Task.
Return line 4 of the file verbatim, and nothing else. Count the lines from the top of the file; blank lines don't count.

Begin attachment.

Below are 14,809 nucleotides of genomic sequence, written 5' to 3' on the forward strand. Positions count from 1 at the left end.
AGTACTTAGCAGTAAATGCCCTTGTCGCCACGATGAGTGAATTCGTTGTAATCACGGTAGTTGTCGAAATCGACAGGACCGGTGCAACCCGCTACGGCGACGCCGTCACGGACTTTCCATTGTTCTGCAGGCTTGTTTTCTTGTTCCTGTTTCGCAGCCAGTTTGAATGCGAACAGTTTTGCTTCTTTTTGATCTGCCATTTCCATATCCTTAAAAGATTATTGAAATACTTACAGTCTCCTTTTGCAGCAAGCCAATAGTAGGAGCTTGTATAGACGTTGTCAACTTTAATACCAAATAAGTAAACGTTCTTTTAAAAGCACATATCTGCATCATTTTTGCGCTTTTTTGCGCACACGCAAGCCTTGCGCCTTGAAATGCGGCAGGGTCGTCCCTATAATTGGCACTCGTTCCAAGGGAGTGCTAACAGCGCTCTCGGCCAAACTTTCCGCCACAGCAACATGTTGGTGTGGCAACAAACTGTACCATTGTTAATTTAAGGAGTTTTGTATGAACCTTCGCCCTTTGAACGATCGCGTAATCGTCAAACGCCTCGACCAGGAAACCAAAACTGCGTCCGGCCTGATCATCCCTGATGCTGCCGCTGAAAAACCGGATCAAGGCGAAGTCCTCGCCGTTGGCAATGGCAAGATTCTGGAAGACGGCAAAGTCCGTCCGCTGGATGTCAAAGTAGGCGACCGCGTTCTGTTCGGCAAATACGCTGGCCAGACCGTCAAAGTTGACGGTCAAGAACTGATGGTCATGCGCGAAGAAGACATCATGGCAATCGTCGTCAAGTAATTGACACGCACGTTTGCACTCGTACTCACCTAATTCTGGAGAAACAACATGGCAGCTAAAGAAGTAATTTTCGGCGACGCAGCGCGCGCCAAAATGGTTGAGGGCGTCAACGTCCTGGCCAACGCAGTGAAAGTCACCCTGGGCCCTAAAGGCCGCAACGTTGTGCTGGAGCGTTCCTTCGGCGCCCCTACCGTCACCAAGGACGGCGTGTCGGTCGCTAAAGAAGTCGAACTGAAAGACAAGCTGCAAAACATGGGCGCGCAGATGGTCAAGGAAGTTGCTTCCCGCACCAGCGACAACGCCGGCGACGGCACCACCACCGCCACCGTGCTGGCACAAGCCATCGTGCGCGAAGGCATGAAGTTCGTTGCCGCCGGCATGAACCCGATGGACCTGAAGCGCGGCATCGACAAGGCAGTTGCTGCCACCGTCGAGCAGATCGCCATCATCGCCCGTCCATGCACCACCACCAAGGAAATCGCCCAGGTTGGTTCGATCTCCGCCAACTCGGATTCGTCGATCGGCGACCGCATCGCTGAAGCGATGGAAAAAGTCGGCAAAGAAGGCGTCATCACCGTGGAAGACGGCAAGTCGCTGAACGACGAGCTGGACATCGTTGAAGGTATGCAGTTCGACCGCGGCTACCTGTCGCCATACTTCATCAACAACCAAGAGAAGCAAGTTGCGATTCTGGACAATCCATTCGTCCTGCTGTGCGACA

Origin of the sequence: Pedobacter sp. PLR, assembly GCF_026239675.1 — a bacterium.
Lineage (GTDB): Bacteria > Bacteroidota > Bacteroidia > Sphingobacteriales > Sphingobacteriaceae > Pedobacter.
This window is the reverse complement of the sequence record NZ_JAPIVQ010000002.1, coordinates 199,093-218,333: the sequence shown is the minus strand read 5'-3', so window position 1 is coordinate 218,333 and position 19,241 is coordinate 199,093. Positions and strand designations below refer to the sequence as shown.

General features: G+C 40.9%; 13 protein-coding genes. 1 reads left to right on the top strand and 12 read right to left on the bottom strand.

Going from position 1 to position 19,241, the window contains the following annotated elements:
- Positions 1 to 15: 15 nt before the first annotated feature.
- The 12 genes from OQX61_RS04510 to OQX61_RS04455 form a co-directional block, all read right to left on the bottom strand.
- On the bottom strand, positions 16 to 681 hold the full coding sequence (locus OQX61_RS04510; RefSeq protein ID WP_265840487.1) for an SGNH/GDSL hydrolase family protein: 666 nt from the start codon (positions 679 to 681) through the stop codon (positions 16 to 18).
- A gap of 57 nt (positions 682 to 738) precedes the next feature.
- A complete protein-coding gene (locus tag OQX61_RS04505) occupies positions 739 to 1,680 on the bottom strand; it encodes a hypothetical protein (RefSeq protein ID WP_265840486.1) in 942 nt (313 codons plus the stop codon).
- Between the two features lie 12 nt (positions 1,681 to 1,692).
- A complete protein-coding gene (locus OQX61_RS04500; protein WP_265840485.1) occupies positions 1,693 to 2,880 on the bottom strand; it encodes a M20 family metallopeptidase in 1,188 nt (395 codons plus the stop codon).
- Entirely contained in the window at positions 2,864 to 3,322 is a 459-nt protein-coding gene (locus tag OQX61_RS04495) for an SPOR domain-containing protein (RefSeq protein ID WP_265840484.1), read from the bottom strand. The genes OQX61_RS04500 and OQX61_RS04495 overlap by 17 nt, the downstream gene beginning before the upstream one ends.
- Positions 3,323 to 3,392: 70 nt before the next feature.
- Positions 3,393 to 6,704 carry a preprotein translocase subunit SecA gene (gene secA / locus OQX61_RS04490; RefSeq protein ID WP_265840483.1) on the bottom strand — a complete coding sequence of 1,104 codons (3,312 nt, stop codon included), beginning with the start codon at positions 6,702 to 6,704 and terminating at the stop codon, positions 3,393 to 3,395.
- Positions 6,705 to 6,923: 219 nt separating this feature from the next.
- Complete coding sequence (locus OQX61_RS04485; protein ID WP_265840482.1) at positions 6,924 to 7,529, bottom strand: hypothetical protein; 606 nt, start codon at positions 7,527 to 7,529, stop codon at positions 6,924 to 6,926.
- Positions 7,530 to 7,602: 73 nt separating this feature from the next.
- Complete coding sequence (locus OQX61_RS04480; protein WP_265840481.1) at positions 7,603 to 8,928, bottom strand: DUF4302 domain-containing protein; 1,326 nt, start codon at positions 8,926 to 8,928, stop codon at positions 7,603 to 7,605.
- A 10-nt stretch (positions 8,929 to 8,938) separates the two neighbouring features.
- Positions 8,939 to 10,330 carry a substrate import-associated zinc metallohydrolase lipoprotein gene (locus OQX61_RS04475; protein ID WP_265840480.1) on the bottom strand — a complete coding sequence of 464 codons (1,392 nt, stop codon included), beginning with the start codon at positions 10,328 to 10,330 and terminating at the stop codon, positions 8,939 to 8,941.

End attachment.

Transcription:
Lineage (GTDB): Bacteria > Bacteroidota > Bacteroidia > Sphingobacteriales > Sphingobacteriaceae > Pedobacter.